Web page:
What would happen if four of the biggest companies in the tech industry made a plan to put the No. 5 out of business?
The result would something along the lines of what has happened to Snapchat. The camera company has been relentlessly targeted by the top 4 – Facebook, Instagram, Whatsapp and Messenger – over the past few years.
And once considered the most promising social media apps of its time, Snapchat could soon be brought down to do its knees by one of the biggest monopolies in the tech industry.
Snapchat vs. Monopoly
When Snapchat came out with its signature disappearing stories and crazy camera filters, Instagram was quick to copy its competitor and steal its users.
While Facebook-owned Instagram was growing 33 per cent every quarter, Snapchat’s user growth shrunk to single digits. This is one of the most compelling examples of how tech monopolies are killing smaller businesses and discouraging new startups from entering the market.
Snapchat’s successful launch was a huge sign of encouragement for entrepreneurs and venture capitalist firms in South California, but the company was only a small fish in dangerous waters overrun by big sharks.
Tech monopolies like Facebook and Google are now beginning to come off as bullies who lack a basic code of honor or some sort of a unifying principle that prevents them from working against each other or the public interest.
These companies have shown time and time again that they only care about getting richer and more powerful – and they’ll destroy anyone who challenges their dominance. If Even Spiegel is smart enough to create an app like Snapchat, he should also know that his best bet to save himself is to get out of Facebook’s way before he gets crushed. But who will buy Snapchat if it goes up for sale?
Snap’s stocks are currently trading in single digits and it won’t be long before share prices plummet below $5 per share. In that scenario, acquiring Snap would be merely a piece of cake.
The devalued company could easily sell for under $10 billion in six months from now but its dwindling user base would hardly be of use to anyone – unless a tech giant as big as Facebook scoops up the app.
Amazon and Disney are currently frontrunners in the race to acquire Snapchat for gaining foothold in social commerce.
What About Tesla?
Elon Musk’s excessive use of social media could become the ultimate demise for his electric car company. The phrase ‘funding secured’ has been haunting the company’s top executives, many of whom have done themselves a favor and exited the company in the wake of the recent Twitter drama.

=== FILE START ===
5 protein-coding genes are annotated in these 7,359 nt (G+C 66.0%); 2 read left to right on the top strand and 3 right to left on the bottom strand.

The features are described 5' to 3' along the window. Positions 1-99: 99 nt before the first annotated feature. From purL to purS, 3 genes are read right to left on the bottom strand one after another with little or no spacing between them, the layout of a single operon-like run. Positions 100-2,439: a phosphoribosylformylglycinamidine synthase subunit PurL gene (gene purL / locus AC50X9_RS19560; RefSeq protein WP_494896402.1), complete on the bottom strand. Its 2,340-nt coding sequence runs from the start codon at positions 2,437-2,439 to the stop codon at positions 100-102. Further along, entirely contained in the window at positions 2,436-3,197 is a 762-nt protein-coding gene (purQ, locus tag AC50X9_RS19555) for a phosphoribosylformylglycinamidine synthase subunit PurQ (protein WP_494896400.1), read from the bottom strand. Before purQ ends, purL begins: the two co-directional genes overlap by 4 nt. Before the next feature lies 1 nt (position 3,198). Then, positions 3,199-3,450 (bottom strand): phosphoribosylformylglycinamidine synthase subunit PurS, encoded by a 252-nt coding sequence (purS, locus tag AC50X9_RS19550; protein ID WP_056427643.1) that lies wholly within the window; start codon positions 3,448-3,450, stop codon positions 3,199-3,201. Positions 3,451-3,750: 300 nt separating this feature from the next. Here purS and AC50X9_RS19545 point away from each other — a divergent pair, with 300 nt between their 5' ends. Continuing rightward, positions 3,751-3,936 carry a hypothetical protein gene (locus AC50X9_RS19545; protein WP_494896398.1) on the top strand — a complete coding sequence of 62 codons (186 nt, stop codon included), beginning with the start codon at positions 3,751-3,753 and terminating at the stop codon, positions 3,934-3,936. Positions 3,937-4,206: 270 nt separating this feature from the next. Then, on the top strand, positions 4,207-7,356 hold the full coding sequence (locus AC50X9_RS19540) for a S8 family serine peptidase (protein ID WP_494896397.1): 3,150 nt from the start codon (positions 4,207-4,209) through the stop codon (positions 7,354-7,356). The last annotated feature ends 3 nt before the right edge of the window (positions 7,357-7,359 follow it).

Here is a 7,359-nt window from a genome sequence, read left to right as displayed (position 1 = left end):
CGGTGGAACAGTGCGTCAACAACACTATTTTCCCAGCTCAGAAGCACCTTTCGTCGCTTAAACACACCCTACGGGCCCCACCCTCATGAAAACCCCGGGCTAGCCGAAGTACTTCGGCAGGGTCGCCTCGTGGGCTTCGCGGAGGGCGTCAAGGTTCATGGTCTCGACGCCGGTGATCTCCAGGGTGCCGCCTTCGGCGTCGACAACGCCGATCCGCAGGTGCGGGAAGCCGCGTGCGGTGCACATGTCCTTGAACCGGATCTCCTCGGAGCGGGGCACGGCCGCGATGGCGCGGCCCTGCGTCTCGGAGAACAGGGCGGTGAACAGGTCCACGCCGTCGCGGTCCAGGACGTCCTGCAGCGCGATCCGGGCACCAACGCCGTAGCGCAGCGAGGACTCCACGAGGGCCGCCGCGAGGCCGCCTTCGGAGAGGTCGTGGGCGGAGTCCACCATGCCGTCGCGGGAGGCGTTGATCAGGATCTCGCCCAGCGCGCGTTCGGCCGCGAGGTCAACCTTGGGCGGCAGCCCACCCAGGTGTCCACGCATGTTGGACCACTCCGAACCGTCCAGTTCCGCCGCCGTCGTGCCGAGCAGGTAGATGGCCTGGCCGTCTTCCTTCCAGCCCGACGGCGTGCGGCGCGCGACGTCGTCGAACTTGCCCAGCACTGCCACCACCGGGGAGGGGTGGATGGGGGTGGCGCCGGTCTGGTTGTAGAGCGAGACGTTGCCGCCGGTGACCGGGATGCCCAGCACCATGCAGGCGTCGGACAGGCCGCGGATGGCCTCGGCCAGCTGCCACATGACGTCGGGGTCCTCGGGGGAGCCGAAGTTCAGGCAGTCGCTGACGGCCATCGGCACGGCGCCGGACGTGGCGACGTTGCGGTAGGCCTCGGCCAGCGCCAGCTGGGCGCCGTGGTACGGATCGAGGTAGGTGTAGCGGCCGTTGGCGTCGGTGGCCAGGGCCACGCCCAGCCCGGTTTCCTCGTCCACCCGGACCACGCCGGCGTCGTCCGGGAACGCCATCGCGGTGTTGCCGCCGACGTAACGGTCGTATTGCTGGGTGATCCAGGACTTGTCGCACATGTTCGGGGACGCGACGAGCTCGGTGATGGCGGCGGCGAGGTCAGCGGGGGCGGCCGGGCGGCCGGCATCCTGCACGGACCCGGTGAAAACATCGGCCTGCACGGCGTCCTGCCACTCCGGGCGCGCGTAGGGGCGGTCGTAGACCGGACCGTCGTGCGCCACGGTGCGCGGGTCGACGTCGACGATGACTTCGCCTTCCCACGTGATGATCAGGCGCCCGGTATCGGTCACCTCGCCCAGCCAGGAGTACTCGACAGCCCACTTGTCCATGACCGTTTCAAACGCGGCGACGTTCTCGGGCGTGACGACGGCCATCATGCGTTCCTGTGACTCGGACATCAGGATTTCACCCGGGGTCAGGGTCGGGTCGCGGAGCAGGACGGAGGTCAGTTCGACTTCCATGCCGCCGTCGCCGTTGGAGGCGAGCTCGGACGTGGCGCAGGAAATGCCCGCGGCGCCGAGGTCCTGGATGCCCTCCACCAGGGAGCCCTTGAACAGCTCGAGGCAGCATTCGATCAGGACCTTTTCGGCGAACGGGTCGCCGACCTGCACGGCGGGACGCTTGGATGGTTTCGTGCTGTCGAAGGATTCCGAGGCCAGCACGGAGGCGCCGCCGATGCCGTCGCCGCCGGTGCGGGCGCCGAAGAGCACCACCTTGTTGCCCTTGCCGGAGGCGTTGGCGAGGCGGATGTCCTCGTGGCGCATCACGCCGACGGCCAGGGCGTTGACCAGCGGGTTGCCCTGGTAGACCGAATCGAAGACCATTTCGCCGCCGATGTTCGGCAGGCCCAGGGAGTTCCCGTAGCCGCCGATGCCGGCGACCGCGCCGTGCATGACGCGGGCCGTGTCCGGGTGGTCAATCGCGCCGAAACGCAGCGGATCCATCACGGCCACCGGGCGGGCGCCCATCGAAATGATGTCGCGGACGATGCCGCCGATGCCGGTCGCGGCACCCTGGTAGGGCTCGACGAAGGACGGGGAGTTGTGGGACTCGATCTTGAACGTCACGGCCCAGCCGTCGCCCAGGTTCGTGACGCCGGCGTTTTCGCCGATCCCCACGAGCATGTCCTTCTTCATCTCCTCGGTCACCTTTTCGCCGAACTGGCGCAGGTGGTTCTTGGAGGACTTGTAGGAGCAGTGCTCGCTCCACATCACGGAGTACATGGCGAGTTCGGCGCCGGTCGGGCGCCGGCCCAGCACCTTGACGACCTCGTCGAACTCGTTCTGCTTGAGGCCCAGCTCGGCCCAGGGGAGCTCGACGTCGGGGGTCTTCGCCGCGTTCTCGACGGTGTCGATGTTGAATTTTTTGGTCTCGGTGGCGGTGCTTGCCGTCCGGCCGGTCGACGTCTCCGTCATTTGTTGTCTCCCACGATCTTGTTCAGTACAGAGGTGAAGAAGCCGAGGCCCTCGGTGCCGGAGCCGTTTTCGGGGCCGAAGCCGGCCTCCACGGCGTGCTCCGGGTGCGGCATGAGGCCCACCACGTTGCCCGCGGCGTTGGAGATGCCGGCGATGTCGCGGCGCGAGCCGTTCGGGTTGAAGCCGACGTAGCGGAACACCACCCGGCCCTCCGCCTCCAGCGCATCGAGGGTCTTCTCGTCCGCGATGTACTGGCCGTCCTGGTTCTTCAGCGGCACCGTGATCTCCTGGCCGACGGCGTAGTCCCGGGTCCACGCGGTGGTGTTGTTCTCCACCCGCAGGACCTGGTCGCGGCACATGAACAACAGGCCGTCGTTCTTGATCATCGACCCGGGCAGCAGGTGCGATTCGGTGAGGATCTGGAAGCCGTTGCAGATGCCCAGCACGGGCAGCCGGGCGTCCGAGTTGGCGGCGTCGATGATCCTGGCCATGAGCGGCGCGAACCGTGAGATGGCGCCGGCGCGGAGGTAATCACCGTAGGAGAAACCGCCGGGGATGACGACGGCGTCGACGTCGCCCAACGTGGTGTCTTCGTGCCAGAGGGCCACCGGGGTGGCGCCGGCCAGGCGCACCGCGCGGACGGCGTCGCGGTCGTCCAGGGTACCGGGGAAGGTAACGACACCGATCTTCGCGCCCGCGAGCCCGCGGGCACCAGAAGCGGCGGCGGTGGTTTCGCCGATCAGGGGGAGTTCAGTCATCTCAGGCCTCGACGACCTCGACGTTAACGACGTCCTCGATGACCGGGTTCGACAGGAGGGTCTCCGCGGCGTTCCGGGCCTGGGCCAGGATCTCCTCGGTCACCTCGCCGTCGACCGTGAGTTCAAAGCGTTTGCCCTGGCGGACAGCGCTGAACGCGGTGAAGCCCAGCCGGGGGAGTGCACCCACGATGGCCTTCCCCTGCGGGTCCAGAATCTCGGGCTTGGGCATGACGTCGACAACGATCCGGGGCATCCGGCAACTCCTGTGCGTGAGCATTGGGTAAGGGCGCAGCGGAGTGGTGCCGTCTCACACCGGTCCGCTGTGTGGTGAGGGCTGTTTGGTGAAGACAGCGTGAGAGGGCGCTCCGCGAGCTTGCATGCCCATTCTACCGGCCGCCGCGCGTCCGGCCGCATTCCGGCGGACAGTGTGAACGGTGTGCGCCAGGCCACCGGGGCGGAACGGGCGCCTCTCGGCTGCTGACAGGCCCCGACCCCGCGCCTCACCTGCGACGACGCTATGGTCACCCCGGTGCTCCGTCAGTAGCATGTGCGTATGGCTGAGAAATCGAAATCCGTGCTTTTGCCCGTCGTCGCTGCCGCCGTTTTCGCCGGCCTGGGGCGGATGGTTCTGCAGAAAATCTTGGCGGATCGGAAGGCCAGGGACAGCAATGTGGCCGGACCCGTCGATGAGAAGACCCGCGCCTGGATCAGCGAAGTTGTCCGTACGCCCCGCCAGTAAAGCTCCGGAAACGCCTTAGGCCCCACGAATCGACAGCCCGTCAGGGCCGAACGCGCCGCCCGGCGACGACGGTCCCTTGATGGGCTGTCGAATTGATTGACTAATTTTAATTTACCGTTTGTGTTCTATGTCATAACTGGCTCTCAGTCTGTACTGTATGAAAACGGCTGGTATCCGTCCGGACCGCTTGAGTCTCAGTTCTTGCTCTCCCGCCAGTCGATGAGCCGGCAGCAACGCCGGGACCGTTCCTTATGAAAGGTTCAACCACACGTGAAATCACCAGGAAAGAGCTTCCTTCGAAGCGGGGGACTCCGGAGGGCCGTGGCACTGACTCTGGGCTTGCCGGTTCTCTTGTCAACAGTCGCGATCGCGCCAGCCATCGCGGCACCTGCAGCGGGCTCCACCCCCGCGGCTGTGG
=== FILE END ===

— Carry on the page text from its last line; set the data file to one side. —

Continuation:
In August, the CEO took to social media to announce his plans for taking Tesla private. Not only did he mislead his investors by offering them $420 per share for the buyout but also assuring them that he had already secured funding for the deal.
Following the controversial tweet, there was an outcry on Wall Street that Musk had attempted to manipulate the market through misleading statements. But the U.S. justice doesn’t bow down before innovators – even those as great as Musk himself.
The SEC took notice of the situation and is planning to take strict action against the CEO. It is highly likely that Musk will be banned from holding his position as the chief executive or director in Tesla (or any other public company for that matter) which means that car company’s ownership could be passed on to a less narcissistic and impulsive acquirer.
Moreover, Tesla will soon be overtaken by more sophisticated competitors who have the resources to mass produce electric cars at a much faster rate. Audi has already come out with its electric SUV while other auto companies are slowly stirring from their electric slumber.
Google is currently the biggest suitor for Tesla if it goes up for sale. The electric car company could fulfill the search engine giant’s mission to gain advantage in self-driving technology.
As big tech sharks continue to swallow the smaller fish, the economy is starting to resemble the hunger-games with only four meaningful competitors on the NASDAQ, namely Apple, Facebook, Google and Amazon. Now is the time to ask the question: what about the rest of us?